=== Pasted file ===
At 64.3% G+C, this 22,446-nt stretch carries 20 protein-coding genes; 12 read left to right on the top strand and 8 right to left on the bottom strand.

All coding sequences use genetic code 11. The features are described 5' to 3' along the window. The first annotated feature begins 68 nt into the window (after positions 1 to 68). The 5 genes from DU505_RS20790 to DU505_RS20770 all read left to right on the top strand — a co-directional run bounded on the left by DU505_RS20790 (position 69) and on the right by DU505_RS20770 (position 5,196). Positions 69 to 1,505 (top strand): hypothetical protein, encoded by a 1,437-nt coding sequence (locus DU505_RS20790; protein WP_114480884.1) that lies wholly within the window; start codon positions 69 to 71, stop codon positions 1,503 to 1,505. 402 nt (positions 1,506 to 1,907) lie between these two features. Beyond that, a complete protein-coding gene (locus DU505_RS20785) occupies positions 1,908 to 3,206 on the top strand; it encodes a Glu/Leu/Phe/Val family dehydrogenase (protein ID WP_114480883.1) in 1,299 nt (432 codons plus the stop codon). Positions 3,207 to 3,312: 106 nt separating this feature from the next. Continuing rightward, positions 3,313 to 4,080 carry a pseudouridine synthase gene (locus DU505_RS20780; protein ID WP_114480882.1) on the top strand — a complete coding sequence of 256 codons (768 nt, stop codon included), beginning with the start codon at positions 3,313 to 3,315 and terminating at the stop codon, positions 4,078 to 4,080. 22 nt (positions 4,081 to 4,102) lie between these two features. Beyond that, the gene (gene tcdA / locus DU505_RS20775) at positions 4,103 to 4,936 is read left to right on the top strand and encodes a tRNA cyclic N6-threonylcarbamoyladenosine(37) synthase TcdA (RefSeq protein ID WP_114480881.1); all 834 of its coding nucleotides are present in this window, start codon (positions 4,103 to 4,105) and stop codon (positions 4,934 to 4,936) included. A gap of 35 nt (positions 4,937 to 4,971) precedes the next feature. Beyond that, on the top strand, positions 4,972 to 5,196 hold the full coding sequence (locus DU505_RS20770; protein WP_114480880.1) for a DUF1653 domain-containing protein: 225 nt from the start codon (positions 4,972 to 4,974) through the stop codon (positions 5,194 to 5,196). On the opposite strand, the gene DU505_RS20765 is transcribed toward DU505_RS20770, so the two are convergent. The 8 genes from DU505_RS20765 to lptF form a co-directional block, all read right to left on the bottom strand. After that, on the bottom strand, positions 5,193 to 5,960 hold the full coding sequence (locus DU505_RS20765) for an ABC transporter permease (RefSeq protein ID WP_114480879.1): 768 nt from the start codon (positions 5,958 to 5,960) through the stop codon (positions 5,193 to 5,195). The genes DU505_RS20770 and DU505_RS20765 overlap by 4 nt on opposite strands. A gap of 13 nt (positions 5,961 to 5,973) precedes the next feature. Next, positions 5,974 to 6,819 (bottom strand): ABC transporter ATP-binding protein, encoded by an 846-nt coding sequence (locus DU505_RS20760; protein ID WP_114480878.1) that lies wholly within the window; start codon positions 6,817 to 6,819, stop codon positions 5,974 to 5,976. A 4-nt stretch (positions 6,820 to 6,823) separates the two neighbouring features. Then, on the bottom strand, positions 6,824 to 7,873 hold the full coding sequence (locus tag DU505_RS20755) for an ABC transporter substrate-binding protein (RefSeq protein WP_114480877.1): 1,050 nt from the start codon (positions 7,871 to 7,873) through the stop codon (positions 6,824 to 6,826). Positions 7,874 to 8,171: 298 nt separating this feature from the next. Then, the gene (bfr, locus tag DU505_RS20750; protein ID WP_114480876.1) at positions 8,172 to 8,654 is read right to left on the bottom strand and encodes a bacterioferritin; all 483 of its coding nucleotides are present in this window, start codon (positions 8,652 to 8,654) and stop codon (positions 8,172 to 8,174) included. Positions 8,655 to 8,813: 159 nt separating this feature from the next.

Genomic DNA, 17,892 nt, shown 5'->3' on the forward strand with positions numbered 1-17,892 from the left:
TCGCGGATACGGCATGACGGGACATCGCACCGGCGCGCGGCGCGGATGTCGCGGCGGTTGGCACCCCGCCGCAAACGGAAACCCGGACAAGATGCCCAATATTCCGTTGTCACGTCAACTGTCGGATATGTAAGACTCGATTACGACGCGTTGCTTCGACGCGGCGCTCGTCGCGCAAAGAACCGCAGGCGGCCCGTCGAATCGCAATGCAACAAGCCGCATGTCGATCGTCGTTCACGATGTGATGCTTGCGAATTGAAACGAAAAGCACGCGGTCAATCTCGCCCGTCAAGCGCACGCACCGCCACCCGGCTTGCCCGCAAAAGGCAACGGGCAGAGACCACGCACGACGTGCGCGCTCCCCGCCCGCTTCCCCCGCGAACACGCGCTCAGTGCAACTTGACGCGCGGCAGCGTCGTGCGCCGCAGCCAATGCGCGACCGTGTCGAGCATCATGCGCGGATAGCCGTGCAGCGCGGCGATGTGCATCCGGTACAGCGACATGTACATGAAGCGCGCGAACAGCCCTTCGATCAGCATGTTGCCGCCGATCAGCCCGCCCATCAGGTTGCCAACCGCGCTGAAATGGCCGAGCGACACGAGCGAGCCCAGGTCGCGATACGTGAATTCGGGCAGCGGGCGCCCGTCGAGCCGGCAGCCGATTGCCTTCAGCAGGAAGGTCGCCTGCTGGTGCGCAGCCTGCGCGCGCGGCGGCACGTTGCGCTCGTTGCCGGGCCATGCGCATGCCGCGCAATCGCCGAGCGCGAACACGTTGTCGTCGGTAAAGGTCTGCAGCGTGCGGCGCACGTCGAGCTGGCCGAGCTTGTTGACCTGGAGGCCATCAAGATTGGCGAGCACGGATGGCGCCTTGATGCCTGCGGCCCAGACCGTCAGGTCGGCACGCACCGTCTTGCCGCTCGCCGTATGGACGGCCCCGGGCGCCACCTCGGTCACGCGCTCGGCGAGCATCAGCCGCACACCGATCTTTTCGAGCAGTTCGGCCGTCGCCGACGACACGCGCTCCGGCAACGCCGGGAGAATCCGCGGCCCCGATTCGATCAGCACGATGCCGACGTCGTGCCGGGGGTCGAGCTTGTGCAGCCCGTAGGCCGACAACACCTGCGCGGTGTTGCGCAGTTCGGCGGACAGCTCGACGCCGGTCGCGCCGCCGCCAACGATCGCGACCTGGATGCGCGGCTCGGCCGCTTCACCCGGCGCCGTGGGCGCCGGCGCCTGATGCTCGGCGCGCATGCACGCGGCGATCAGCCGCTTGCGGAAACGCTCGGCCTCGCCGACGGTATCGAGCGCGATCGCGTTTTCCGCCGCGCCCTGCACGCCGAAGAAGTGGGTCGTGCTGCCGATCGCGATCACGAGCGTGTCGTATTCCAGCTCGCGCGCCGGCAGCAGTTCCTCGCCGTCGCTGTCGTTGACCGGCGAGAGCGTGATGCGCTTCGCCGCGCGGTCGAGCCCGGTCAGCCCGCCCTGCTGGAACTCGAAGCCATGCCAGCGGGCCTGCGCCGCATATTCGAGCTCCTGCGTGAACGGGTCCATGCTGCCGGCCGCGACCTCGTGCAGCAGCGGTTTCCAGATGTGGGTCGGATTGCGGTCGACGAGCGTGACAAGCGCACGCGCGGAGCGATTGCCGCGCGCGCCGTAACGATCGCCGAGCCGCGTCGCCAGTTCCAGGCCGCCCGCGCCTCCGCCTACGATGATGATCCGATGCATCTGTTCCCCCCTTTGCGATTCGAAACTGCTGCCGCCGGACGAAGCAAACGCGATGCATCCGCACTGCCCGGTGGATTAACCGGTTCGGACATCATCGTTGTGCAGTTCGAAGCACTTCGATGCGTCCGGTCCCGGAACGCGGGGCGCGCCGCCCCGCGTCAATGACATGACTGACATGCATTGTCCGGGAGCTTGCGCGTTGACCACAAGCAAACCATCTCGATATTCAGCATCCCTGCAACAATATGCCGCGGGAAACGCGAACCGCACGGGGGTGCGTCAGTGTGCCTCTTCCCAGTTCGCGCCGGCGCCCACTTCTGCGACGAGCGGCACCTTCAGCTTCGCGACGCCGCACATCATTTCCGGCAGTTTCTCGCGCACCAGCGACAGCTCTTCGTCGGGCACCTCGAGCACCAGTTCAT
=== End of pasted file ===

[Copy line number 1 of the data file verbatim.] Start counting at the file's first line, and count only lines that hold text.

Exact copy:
At 64.3% G+C, this 22,446-nt stretch carries 20 protein-coding genes; 12 read left to right on the top strand and 8 right to left on the bottom strand.